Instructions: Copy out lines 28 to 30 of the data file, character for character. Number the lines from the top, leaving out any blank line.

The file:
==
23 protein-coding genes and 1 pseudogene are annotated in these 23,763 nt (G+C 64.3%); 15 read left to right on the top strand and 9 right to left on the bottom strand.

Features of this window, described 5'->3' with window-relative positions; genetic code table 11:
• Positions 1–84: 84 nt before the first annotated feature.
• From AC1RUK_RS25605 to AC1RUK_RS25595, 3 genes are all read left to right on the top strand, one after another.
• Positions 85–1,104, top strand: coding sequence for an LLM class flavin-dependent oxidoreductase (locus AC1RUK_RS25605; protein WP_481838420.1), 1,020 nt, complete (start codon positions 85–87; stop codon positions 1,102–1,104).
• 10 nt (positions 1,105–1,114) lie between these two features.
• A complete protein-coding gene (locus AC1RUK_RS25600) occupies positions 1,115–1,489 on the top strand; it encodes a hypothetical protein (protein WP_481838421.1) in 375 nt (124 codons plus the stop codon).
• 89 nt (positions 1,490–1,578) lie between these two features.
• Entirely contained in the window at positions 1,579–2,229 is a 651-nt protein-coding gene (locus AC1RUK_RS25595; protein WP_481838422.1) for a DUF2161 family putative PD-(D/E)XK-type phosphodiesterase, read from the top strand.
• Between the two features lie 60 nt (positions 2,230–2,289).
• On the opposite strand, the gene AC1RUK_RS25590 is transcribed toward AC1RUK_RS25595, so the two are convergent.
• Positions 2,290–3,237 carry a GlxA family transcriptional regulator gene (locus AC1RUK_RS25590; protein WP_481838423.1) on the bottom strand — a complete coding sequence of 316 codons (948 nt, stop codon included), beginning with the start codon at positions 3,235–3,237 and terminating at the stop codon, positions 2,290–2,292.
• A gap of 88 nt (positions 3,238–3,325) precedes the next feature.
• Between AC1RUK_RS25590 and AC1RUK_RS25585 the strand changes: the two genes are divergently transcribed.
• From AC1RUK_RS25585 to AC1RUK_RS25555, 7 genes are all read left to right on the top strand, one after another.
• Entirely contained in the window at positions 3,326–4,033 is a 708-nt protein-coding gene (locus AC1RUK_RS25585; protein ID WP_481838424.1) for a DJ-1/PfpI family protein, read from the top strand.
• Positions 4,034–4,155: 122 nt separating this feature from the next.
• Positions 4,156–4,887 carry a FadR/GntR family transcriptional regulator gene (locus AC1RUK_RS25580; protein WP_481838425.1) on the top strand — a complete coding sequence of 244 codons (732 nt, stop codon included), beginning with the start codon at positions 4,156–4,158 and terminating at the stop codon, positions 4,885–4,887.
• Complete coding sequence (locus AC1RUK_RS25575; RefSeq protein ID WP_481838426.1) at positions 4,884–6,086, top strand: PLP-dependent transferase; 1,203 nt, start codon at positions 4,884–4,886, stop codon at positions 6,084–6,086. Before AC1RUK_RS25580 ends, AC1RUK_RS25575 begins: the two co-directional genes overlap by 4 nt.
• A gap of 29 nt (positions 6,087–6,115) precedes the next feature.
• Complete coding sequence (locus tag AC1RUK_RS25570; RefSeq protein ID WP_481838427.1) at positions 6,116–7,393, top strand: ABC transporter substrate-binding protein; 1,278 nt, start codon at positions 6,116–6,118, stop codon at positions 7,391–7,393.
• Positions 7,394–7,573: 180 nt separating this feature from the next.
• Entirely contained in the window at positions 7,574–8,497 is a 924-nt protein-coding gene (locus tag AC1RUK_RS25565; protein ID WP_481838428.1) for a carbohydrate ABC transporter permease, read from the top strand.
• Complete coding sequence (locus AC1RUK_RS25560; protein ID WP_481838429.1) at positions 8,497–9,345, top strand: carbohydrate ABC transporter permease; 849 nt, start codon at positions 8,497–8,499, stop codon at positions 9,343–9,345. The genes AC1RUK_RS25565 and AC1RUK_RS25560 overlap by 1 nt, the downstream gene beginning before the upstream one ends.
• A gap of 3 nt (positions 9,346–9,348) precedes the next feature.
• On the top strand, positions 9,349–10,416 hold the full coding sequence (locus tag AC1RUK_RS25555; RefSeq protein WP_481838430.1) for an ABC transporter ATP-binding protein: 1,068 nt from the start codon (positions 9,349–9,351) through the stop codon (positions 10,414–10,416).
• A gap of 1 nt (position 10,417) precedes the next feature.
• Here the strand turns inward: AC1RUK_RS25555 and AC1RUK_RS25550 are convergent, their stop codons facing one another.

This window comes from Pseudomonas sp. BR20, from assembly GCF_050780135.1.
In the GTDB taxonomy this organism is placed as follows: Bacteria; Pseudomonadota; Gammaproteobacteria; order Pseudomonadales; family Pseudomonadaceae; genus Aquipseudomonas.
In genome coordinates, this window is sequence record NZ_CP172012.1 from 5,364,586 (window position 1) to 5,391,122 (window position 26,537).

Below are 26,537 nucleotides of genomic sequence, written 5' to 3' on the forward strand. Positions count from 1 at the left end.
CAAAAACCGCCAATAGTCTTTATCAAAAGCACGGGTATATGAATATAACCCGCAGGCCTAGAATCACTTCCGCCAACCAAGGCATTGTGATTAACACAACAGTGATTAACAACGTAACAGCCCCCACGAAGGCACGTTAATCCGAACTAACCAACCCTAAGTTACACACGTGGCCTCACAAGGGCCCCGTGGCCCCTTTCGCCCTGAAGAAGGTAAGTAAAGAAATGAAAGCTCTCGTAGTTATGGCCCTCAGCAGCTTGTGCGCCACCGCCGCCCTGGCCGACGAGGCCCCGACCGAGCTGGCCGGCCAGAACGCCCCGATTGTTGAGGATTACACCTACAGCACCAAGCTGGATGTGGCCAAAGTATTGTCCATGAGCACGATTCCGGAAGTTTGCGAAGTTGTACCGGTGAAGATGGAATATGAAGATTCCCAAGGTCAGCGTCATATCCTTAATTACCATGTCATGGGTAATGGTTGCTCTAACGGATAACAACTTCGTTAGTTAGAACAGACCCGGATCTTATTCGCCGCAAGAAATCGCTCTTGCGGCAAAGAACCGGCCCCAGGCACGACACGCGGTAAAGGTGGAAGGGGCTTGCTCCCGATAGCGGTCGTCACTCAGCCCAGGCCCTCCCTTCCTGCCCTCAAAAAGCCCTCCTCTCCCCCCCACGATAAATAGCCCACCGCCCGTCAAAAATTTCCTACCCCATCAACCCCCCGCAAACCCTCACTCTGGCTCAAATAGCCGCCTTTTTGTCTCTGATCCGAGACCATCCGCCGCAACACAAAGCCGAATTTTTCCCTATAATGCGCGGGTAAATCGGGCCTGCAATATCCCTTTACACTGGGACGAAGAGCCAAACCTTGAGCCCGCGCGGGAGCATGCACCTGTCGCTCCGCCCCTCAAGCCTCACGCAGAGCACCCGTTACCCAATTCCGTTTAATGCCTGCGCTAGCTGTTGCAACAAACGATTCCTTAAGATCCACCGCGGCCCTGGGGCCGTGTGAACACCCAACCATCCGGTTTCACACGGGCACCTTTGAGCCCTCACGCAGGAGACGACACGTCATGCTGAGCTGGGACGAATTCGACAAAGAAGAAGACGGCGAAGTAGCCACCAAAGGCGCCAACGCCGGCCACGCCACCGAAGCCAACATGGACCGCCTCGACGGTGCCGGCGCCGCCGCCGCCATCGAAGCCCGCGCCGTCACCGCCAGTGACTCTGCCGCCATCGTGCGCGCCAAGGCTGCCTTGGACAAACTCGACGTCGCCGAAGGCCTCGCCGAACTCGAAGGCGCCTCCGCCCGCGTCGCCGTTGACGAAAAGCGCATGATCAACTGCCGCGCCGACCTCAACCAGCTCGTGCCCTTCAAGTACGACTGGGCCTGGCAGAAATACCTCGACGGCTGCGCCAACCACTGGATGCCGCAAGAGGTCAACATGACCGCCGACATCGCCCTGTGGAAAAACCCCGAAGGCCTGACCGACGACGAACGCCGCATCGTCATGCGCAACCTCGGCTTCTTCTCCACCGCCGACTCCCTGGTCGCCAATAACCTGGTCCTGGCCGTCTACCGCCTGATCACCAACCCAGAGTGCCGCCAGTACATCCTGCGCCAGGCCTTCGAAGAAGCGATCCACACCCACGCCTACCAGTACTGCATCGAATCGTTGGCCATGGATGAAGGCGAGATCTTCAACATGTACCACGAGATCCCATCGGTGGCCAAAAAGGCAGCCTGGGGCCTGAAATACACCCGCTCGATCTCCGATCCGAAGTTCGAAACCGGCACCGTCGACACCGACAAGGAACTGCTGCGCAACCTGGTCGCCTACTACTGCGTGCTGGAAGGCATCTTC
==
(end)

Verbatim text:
• Here the strand turns inward: AC1RUK_RS25555 and AC1RUK_RS25550 are convergent, their stop codons facing one another.

This window comes from Pseudomonas sp. BR20, from assembly GCF_050780135.1.
In the GTDB taxonomy this organism is placed as follows: Bacteria; Pseudomonadota; Gammaproteobacteria; order Pseudomonadales; family Pseudomonadaceae; genus Aquipseudomonas.